"What to the Slave is the Fourth of July?" by Frederick Douglass
It's difficult for people living today to put their world into perspective. Talking about things like slavery in America is an abstract concept. Some people talk about it as if it happened yesterday, some as if it happened THOUSANDS of years ago. Much of that is driven by the emotions attached to it, breaking down along racial lines-- to Black folks, not much has changed...to white folks, EVERYTHING has changed!
Here we are in the year 2017, and trending on Twitter this 4th of July is 165 year-old speech made by Frederick Douglass on July 5th, 1852-- 11 years before the Emancipation Proclamation was to be signed. No doubt that this speech is getting a bit of play because "President" Trump mentioned his name during Black History Month back in February. No matter the reasons for its new-found attention, it's still a very important piece of writing about a time in our history when a Black man spoke to a group of people who in reality were is peers...but under the auspices of the white supremacy myth, he was not.
All things considered, this speech is a profile in bravery. You can tell he is about to lay down some heavy truths because he spends the first 4 paragraphs making a few self-deprecating comments and apologizing in advance for some of the things he is about to say. It was a "trigger" warning before anyone knew what that meant. And quite frankly, we still have a population that is far too fragile to have an honest conversation about these issues.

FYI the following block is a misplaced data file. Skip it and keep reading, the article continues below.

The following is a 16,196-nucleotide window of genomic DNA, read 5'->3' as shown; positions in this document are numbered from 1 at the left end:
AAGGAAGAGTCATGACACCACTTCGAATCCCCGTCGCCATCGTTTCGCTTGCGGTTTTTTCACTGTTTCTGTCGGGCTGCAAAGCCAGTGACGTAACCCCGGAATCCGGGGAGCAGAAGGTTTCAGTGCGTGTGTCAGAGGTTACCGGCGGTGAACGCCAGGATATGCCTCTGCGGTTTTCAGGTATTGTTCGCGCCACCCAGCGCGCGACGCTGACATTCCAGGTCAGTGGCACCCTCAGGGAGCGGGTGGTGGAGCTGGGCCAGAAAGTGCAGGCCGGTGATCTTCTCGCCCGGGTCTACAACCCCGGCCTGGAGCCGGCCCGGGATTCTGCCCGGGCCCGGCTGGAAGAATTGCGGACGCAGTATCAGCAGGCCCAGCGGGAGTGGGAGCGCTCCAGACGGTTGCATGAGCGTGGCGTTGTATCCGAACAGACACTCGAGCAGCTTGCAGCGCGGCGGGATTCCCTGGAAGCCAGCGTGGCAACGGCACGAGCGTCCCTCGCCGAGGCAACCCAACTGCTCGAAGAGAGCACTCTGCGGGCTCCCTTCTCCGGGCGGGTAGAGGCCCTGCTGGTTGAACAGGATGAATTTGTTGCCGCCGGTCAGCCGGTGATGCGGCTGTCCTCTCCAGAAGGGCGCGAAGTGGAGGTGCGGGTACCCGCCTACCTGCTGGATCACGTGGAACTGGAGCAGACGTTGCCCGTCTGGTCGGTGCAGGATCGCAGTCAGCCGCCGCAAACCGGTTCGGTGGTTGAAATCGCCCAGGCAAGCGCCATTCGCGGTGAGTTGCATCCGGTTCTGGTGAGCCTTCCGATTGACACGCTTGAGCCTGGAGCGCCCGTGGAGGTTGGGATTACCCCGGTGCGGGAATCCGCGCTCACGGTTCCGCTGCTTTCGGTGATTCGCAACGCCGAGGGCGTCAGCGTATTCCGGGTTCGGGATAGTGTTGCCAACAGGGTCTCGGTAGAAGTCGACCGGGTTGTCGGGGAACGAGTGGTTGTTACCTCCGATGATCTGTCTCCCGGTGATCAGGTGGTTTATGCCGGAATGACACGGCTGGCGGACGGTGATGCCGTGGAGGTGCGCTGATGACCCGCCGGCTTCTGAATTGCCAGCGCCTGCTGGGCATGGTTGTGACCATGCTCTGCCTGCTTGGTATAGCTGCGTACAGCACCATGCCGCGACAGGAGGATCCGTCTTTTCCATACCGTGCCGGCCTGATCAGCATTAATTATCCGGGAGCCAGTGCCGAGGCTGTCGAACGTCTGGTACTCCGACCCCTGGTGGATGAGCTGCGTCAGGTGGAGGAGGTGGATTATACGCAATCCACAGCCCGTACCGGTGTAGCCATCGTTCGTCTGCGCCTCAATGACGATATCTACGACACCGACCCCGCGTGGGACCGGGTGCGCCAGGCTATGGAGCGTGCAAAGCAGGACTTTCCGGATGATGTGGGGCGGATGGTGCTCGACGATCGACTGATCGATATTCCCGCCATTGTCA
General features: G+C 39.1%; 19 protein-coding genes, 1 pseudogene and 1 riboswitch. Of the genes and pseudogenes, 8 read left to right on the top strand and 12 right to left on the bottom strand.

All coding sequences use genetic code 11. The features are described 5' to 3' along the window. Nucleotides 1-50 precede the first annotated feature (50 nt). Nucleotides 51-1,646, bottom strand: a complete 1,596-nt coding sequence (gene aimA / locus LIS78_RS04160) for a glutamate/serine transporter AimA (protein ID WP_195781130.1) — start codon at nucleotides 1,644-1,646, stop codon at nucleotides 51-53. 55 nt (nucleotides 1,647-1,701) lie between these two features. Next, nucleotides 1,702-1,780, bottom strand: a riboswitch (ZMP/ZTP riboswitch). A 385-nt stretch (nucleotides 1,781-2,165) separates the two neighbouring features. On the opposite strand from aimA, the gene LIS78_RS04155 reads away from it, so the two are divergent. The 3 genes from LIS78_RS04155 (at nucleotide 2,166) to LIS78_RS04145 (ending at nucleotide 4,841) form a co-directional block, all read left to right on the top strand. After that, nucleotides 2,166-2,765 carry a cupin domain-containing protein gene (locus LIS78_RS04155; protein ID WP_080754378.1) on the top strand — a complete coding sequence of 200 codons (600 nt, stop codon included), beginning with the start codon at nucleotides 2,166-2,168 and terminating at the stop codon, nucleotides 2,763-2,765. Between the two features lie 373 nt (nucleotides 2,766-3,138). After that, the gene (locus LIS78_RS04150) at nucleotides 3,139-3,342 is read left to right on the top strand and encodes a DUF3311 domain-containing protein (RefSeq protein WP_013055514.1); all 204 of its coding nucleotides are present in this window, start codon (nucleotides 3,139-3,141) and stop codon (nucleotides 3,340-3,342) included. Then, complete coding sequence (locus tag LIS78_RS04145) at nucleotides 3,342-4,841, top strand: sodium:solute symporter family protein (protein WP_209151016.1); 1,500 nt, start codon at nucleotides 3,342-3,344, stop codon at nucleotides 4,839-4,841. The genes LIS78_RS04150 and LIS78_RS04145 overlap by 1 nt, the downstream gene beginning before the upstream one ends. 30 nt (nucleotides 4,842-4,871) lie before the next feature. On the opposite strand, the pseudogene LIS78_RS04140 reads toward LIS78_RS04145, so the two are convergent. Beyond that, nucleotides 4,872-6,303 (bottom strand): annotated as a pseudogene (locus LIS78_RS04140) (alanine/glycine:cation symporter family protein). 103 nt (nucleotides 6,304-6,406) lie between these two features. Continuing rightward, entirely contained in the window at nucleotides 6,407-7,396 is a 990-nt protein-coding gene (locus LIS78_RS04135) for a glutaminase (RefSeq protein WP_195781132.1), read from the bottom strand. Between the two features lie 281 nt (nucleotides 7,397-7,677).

You must read the speech in its entirety (published here by The Nation), but I would like to call out this section in particular that can give you an idea of the purpose of Douglass' speech:
" Your high independence only reveals the immeasurable distance between us. The blessings in which you, this day, rejoice, are not enjoyed in common. The rich inheritance of justice, liberty, prosperity and independence, bequeathed by your fathers, is shared by you, not by me. The sunlight that brought life and healing to you, has brought stripes and death to me. This Fourth [of] July is yours, not mine. You may rejoice, I must mourn."
"Happy" July 4th!